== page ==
Ms. Christy is also putting forth the argument that opioids can “make your brain lazy and stop it from knowing how to make serotonin.” Actually, I think chronic pain patients have a lack of serotonin — the constant pain either sucks it all up, stops it from being created, or both. And opioids also treat that part of chronic pain, affecting serotonin levels. But just like antidepressants have negative effects for many patients, opioids can also have negative effects on some patients.

And really, is injecting a poison like Botox better than opioids? Perhaps, at least if it works for you. (And you can afford it.)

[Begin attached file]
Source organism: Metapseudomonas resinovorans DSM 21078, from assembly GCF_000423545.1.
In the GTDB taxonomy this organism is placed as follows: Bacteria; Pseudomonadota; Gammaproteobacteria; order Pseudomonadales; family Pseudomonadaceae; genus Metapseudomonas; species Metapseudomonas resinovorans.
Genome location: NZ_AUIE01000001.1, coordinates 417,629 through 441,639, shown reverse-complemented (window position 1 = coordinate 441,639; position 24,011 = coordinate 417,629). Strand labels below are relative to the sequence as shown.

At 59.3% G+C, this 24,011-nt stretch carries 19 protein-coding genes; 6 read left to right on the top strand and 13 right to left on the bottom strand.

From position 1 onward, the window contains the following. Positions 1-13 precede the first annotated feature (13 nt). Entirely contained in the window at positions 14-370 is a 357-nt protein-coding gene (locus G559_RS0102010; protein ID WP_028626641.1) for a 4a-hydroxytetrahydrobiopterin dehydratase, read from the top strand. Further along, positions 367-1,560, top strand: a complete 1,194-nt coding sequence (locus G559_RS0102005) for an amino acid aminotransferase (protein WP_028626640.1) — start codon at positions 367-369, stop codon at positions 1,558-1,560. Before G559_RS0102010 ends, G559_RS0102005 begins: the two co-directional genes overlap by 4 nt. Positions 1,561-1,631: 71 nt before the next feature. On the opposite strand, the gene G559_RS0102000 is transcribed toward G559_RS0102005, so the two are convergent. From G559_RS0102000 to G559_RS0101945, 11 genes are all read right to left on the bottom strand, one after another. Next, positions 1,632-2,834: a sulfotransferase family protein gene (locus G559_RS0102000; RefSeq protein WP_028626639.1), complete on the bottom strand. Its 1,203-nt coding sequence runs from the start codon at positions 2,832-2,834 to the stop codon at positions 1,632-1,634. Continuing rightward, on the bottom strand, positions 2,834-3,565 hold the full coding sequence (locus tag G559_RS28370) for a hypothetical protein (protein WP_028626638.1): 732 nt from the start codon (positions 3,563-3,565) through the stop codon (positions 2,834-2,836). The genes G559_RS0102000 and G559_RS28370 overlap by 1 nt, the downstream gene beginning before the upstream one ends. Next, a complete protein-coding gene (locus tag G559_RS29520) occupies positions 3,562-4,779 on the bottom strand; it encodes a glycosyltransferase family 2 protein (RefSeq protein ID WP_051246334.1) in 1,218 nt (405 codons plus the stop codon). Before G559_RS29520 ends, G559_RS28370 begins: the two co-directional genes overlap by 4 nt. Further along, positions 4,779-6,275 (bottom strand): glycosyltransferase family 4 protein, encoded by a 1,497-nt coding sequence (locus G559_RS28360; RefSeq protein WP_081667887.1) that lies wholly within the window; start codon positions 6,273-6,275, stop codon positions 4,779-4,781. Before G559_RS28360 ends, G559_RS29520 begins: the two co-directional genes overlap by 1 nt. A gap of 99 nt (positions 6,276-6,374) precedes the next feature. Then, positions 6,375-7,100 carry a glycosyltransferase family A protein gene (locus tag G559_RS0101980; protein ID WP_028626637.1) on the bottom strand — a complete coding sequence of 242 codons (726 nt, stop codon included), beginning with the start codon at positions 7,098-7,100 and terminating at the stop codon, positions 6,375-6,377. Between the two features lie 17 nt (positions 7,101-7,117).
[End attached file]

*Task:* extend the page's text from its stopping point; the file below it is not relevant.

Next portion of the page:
Maggie Karabel Christy · Indiana University Northwest
How often do you go to physical therapy?
Chronic pain sufferer and former prescription drug addict here. Long term use of painkillers causes rebound pain. Your back probably wouldn’t hurt as much if you STOPPED the drugs. You’d still be in pain for sure. But you’d be motivated to try other methods that aren’t causing brain damage and stopping you from producing seratonin naturally.
You have options. Hopefully you won’t almost die of an accidental overdose like I did before you figure it out.
I have been in your shoes. Life seems impossible without the pills and I feel your anger. I remember it. I hope it stops.
Please don’t take this as condescension, if you feel I was rude I apologize.